Some new things are immediately, obviously useful, some reveal their brilliance in time (e.g. many Apple devices in my experience). A month ago I posted about Ponk, a subscription service that sends themed perfumery raw material samples by mail. They kindly sent more. This time the Module 5 collection of small samples, as ever beautifully packaged, was of woody-ambers, which have seen an extraordinary arms race in recent years. With a smell character memorably described to me by Charles Sell as “glorified rubbing alcohol” —Ponk’s own description, Power Tools, is no less apt—woody ambers are now everywhere, mostly in masculines but also used as a sort of fluorescent black light to illuminate feminine fragrances from the inside. The old materials (by old I mean twenty years ago) were not shy. Cedramber, Amberketal and Spirambrene were solidly powerful stuff. Then the chemists got busy and Karanal came along, discovered accidentally by Karen Rossiter at Quest. Karanal took no prisoners, and smelled wrong to a fraction of the people. Edouard Fléchier, a brave man, used it memorably in Malle’s Une Rose, recently reformulated. Then came Ambrocenide from Symrise, one of the most scarily powerful materials in memory, the sort that you can easily smell on the outside of the sealant around the cap of a never-opened bottle. By then every Guido on earth was strutting around smelling of Godzilla isopropanol, and it seemed things just could not get worse. Then IFF released Amber Xtreme, a nuclear-powered woody amber chemically related to Galaxolide that outguns them all. The explanatory leaflet explains that “Lazily designed, badly composed perfumes are easily spotted by relying too heavily on their use.” Yup. Module 5 is a delightful lesson in modern perfumery history, warts, designer stubble and all.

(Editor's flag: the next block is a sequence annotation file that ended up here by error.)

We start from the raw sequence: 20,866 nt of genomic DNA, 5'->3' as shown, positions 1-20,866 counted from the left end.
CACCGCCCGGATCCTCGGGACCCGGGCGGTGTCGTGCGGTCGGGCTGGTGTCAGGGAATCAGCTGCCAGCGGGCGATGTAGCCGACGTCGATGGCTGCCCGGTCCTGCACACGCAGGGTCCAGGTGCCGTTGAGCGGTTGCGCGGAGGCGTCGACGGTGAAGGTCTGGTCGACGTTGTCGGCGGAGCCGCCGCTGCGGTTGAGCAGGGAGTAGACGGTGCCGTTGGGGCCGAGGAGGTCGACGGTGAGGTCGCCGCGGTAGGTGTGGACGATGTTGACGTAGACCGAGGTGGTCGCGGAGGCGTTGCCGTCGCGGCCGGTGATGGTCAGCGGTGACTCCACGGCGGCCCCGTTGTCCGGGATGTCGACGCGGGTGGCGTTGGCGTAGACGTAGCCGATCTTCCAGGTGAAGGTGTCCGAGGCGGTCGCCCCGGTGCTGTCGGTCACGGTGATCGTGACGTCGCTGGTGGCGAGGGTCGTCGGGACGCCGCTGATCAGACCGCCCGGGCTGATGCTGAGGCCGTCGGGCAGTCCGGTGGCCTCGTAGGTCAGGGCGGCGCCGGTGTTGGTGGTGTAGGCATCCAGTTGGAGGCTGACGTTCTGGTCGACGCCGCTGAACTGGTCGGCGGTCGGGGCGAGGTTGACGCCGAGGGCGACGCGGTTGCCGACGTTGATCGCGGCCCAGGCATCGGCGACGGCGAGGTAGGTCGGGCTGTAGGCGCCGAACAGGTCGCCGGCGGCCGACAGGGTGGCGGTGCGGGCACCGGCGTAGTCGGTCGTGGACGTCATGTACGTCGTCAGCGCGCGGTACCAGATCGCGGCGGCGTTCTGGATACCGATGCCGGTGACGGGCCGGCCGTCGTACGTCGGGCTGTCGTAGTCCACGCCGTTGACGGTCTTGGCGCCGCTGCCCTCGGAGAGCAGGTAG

pic: Amber Xtreme
Categories: off topic